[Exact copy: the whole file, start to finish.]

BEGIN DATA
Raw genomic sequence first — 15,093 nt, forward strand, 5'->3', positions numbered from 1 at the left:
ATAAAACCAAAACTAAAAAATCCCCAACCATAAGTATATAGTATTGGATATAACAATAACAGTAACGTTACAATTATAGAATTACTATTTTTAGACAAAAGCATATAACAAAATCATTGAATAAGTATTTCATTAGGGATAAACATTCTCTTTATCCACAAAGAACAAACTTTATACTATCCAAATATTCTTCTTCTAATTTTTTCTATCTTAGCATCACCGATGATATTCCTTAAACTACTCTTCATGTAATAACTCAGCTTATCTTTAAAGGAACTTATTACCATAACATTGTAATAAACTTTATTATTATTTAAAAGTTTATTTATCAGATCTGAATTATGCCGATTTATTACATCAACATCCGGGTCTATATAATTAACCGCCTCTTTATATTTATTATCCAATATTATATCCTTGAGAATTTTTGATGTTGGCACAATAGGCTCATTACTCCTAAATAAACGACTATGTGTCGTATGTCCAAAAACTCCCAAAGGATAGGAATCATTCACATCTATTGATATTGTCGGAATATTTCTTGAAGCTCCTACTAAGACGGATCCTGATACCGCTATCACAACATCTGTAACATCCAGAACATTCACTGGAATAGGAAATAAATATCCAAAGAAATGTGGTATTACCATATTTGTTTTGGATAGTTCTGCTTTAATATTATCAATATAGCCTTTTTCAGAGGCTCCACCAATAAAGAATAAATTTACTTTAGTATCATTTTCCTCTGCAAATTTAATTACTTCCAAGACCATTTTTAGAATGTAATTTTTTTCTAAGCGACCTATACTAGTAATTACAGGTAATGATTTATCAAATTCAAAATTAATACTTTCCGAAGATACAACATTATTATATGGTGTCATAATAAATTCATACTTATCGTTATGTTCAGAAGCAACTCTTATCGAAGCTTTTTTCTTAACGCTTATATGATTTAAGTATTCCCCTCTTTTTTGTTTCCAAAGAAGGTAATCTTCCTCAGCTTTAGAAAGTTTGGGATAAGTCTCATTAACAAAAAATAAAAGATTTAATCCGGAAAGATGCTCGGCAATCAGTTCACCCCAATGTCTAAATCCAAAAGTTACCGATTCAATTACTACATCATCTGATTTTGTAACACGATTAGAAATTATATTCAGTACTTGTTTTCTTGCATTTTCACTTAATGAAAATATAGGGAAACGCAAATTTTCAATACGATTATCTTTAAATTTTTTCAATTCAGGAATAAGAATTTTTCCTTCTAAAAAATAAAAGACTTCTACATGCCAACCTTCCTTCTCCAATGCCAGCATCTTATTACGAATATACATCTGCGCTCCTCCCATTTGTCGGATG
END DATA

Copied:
Raw genomic sequence first — 15,093 nt, forward strand, 5'->3', positions numbered from 1 at the left:
ATAAAACCAAAACTAAAAAATCCCCAACCATAAGTATATAGTATTGGATATAACAATAACAGTAACGTTACAATTATAGAATTACTATTTTTAGACAAAAGCATATAACAAAATCATTGAATAAGTATTTCATTAGGGATAAACATTCTCTTTATCCACAAAGAACAAACTTTATACTATCCAAATATTCTTCTTCTAATTTTTTCTATCTTAGCATCACCGATGATATTCCTTAAACTACTCTTCATGTAATAACTCAGCTTATCTTTAAAGGAACTTATTACCATAACATTGTAATAAACTTTATTATTATTTAAAAGTTTATTTATCAGATCTGAATTATGCCGATTTATTACATCAACATCCGGGTCTATATAATTAACCGCCTCTTTATATTTATTATCCAATATTATATCCTTGAGAATTTTTGATGTTGGCACAATAGGCTCATTACTCCTAAATAAACGACTATGTGTCGTATGTCCAAAAACTCCCAAAGGATAGGAATCATTCACATCTATTGATATTGTCGGAATATTTCTTGAAGCTCCTACTAAGACGGATCCTGATACCGCTATCACAACATCTGTAACATCCAGAACATTCACTGGAATAGGAAATAAATATCCAAAGAAATGTGGTATTACCATATTTGTTTTGGATAGTTCTGCTTTAATATTATCAATATAGCCTTTTTCAGAGGCTCCACCAATAAAGAATAAATTTACTTTAGTATCATTTTCCTCTGCAAATTTAATTACTTCCAAGACCATTTTTAGAATGTAATTTTTTTCTAAGCGACCTATACTAGTAATTACAGGTAATGATTTATCAAATTCAAAATTAATACTTTCCGAAGATACAACATTATTATATGGTGTCATAATAAATTCATACTTATCGTTATGTTCAGAAGCAACTCTTATCGAAGCTTTTTTCTTAACGCTTATATGATTTAAGTATTCCCCTCTTTTTTGTTTCCAAAGAAGGTAATCTTCCTCAGCTTTAGAAAGTTTGGGATAAGTCTCATTAACAAAAAATAAAAGATTTAATCCGGAAAGATGCTCGGCAATCAGTTCACCCCAATGTCTAAATCCAAAAGTTACCGATTCAATTACTACATCATCTGATTTTGTAACACGATTAGAAATTATATTCAGTACTTGTTTTCTTGCATTTTCACTTAATGAAAATATAGGGAAACGCAAATTTTCAATACGATTATCTTTAAATTTTTTCAATTCAGGAATAAGAATTTTTCCTTCTAAAAAATAAAAGACTTCTACATGCCAACCTTCCTTCTCCAATGCCAGCATCTTATTACGAATATACATCTGCGCTCCTCCCATTTGTCGGATG